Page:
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It’s not likely Gordon Hayward returns this season. His agent said as much, although a return in March is not out of the question. (It’s better PR wise for the Celtics to say he is out for the season, then if he returns early great, it’s better than setting a deadline he doesn’t meet.)

With that, the Celtics are going to apply for the Disabled Player Exception, which could help them land a replacement player, Danny Ainge told Gary Washburn of the Boston Globe.

President of basketball operations Danny Ainge told the Globe on Friday the club is applying for the Disabled Player Exception, which would provide the Celtics $8.4 million to pursue a player to fill Hayward’s roster spot.

“We’re in the process of doing that,’’ Ainge said. “We have a while to do that. There’s no urgency, but we will apply for that.”

There are limits to what that money can get the Celtics. The money is the same as the mid-level exception, the Celtics can go over the cap to use it, and the player can be obtained via free agency or trade. However, the player must be in the last year of his contract.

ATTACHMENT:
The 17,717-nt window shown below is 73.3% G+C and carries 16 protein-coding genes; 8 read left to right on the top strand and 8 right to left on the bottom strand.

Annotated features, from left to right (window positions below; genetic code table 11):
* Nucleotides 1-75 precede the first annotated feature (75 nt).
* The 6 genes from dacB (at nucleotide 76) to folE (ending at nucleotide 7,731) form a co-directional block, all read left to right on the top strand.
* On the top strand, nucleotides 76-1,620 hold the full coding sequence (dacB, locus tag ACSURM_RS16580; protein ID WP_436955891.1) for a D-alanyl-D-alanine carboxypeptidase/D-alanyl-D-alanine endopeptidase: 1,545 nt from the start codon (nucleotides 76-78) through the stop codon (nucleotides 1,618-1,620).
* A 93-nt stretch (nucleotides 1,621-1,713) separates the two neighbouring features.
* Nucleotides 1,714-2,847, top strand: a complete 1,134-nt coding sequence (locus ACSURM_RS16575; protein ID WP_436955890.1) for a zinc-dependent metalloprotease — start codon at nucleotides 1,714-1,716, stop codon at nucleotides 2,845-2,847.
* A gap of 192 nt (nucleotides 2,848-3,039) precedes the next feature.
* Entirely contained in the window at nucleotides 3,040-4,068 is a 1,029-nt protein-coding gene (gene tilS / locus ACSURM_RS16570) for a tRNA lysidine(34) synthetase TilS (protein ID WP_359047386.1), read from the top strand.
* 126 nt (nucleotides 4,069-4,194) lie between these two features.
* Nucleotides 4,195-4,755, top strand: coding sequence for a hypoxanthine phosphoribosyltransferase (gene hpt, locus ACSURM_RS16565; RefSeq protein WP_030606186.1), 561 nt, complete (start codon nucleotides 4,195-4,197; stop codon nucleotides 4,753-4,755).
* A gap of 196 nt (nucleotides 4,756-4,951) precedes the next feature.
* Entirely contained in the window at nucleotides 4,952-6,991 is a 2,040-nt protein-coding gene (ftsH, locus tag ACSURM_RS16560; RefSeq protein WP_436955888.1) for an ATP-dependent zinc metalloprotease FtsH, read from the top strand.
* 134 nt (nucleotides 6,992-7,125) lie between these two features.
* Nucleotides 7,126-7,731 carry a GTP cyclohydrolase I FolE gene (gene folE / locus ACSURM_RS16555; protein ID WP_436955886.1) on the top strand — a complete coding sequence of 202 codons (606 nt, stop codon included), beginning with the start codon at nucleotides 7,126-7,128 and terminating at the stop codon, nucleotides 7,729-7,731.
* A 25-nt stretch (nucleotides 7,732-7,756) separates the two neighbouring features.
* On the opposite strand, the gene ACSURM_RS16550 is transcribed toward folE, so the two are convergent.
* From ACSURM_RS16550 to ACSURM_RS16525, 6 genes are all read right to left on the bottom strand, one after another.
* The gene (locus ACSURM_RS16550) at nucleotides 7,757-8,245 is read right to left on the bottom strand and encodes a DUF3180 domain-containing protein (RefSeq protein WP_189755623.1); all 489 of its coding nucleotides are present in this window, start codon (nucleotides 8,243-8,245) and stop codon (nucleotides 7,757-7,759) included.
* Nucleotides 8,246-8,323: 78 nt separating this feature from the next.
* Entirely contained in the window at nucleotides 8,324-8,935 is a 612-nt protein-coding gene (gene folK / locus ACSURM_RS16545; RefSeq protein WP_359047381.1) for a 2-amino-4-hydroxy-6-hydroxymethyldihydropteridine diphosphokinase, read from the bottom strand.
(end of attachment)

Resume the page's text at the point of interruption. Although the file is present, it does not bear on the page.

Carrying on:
It gives the Celtics options. It also does not mean Hayward cannot return, it only means NBA-approved doctors determined he is not likely to return before a mid-June deadline.

Kings hire former WNBA Seattle coach Jenny Boucek as assistant

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The NBA now has a third female assistant coach.

The first was Becky Hammon, who has been part of Gregg Popovich’s Spurs staff for several years (and has coached their Summer League team). The second was Nancy Leiberman, who has been on the staff in Sacramento for a couple of seasons now.

Now the Kings have hired former Seattle Storm coach Jenny Boucek as an assistant coach on Dave Joerger’s staff. She will work as an assistant player development coach.

A former WNBA player in the league’s inaugural season, the past three years she has coached the WNBA’s Seattle Storm (she was fired midway through the last season), and prior to that had been the head coach of the Sacramento Monarchs from 2007-09.